I do need to get one bugbear out of the way: Patek’s decision to place noon at the usual 12 o’clock position, as opposed to midnight being at the top of the dial, feels awkward to me. I’ve heard differing explanations for this, ranging from this being an aesthetic move (“12 belongs at the top of the dial” etc) to others suggesting this is a practical decision (“why would you have the early hours of the morning at the top of the dial?”), both of which are justifiable arguments. Personally, however, I find it a little odd reading 12/13/14/15 as the first numbers on a watch, rather than the traditional 12/1/2/3/4. Call me old fashioned, but that’s my gripe about a watch I otherwise adore.
For the movement, Patek has plumped for its new-ish Calibre 21-260 PS FUS, which features a patented three-position crown that handily allows you to set the local and home time in either direction in one-hour increments. Using the same base calibre as the In-Line Perpetual Calendar from 2021, this lets you to set everything via the crown rather than cluttering the aesthetic with pushers.
This is Patek firing on all cylinders: a watch informed by its past, chock full of the latest tech, and finished to exemplary standards. If this doesn’t make you smile, then watches simply aren’t for you, sir.
The Calatrava is in many ways the distilled essence of Patek Philippe’s watchmaking ethos: a timepiece that first debuted in 1932 that continues to find new relevance year after year. It’s a story of remarkable posterity but also one of reinvention, as we can see in the contemporary guise of the new Ref 6007G.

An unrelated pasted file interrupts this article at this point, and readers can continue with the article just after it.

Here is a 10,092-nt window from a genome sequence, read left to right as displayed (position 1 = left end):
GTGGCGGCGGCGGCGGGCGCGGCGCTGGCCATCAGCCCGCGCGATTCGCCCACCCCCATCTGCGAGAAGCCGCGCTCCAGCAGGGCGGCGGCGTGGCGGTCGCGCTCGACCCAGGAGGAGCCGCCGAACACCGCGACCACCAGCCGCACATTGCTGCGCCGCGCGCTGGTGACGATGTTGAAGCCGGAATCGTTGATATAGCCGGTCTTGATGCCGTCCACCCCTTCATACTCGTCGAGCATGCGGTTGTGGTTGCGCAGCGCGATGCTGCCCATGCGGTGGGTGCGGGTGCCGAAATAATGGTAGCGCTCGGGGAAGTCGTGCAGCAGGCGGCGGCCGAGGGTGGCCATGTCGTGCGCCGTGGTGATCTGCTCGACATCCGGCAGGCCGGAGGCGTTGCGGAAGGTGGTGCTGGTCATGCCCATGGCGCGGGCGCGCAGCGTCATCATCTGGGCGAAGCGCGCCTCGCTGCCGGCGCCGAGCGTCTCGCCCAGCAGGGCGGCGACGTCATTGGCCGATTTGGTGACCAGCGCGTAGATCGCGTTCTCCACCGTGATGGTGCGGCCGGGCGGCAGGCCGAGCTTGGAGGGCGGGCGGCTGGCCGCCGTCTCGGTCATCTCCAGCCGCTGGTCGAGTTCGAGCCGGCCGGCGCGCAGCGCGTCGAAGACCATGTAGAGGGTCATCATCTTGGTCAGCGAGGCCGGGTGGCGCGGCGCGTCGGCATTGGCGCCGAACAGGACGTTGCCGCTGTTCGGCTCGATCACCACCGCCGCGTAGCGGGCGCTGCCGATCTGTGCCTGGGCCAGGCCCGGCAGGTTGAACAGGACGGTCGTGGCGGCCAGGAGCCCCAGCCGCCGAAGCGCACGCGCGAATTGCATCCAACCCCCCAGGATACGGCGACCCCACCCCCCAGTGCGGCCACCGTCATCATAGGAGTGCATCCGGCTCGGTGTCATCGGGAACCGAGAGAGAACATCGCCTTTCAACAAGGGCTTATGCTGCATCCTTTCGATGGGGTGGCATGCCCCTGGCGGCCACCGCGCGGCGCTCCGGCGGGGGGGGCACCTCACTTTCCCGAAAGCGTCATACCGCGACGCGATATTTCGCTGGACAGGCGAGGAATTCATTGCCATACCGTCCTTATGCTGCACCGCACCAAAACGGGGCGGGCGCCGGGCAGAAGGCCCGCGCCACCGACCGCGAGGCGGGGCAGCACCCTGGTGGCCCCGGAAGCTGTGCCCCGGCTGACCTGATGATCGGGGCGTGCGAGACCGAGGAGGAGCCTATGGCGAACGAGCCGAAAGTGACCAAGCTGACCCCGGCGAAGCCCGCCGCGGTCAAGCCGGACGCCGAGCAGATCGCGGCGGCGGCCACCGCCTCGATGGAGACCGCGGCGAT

Sharing a reference with the limited-edition 6007A released in 2020, but this time in white gold as opposed to steel, this is a decisively sportier look than we’re used to from the world’s most recognisable dress watch, with carbon-effect finishing on the black dial and matching embossed calfskin strap. For good measure, there’s three different accent finishes to choose from – yellow, light blue, or red – adding a pop of colour on the second hand, the subdivision of the minutes scale, and on the strap stitching.
Ticking along beneath the surface is the calibre 26-330 S C, offering a 45-hour power reserve at a frequency of 28,800 beats per hour, which is roughly what you’d expect.
I’ll admit to being unsure of where this watch fit into Patek’s lineup when the images first circulated online, but this is one of those timepieces that really needs to be seen in the metal for all of those smaller details to really look their best. →
Aquanaut Luce Annual Calendar 5261R